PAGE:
Here’s something you almost never see in the media: Someone taking sandbag dikes down. Sure, it’s not as sexy as live broadcasts from the frantic construction — and you’ll note there are no long lines of volunteers showing up to help out — but it’s a significant moment in the flood flight of 2011 in Minnesota: its conclusion.
This is part of the dike at Keith Miller’s house on Riverview Circle in Moorhead. It’s the neighborhood where I’ve spent most of the last two major floods on the Red River. Once the sandbags are removed, the fences between neighbors — they come down physically and metaphorically — during flood season can go back up.
These pictures were taken yesterday and today, with the Red River at 28.1 feet; that’s about 10 feet lower than the crest last month and a little more than 10 feet above where the river normally is when it’s behaving itself. Even so, this image is a good example of just how far above the river many of these threatened houses are.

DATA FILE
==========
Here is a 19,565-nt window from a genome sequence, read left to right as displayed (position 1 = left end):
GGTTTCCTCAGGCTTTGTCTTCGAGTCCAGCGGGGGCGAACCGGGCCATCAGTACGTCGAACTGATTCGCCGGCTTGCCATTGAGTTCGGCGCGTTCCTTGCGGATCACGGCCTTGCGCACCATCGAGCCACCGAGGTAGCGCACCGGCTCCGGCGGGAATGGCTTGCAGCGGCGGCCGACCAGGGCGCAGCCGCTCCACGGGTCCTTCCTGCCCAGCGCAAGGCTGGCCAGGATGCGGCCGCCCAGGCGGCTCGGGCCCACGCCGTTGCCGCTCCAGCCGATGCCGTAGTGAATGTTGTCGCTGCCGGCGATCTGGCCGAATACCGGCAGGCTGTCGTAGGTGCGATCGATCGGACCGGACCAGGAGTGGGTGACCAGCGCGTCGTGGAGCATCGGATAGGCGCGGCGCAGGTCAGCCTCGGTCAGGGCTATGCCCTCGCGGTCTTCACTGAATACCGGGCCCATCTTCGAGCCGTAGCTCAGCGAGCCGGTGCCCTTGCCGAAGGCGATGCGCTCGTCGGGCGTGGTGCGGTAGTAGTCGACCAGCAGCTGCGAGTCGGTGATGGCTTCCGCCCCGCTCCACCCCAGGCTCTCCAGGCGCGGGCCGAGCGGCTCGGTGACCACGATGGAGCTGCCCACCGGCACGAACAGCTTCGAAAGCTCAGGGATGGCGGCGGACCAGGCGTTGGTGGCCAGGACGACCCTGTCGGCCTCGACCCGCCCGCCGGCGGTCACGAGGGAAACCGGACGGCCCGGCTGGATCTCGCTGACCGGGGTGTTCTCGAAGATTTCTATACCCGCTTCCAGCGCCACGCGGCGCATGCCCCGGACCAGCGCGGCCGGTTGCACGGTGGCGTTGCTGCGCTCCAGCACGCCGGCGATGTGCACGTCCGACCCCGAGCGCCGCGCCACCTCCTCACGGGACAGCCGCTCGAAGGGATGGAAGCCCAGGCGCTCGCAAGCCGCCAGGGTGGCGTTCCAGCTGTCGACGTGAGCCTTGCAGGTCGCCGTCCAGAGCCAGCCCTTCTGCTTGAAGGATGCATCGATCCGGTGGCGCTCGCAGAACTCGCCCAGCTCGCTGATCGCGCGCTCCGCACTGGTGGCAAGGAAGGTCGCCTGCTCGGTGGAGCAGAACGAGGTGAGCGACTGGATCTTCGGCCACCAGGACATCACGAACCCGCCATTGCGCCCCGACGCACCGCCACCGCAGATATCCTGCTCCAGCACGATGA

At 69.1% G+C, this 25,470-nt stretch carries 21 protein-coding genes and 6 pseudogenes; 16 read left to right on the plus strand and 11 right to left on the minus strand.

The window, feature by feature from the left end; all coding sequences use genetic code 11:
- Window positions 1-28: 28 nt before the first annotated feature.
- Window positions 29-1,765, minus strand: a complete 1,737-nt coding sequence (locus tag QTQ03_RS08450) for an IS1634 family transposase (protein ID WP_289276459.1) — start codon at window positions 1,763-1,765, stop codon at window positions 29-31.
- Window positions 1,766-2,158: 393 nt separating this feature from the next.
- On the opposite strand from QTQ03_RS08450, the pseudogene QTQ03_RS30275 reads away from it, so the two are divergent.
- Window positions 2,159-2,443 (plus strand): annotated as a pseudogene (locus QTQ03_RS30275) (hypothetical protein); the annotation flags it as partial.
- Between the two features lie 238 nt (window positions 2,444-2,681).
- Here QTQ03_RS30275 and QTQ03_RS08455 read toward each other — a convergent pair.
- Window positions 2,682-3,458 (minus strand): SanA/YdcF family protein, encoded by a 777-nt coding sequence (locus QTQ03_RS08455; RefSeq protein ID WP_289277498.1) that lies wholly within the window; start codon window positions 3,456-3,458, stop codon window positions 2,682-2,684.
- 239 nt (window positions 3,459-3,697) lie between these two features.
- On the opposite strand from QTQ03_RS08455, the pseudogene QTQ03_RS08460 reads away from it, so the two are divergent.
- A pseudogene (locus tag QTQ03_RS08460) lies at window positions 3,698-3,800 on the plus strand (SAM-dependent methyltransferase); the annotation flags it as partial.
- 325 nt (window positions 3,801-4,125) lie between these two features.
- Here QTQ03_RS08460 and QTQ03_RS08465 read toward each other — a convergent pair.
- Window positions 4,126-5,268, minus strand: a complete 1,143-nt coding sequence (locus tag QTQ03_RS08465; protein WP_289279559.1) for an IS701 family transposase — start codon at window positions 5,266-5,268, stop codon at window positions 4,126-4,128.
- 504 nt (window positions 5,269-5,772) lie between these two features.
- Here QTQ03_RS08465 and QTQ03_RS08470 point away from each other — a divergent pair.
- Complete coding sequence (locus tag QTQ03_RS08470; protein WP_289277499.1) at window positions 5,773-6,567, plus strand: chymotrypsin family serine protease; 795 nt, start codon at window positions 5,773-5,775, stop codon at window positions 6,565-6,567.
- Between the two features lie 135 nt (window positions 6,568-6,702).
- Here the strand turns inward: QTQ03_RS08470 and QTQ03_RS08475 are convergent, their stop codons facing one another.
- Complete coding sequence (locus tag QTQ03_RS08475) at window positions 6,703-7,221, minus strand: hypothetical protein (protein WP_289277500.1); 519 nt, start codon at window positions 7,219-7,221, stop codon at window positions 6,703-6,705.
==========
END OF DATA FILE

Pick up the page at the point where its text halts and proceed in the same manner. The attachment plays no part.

This may be one of the last images of sandbags in Moorhead. The mayor wants this to be the last time the city and residents have to put sandbags here or anywhere else along the river. Attorney Miller, who took these photos, writes that he’s hoping to have a landscape architect from North Dakota State University give him some alternatives to the giant pile of dirt the city envisions as the solution to building sandbag dikes next year.
Of course next year and alternatives to sandbags are the least of the things on the mind of residents today along the Mississippi in Memphis where flood season is just now underway. The river isn’t expected to crest until next Wednesday.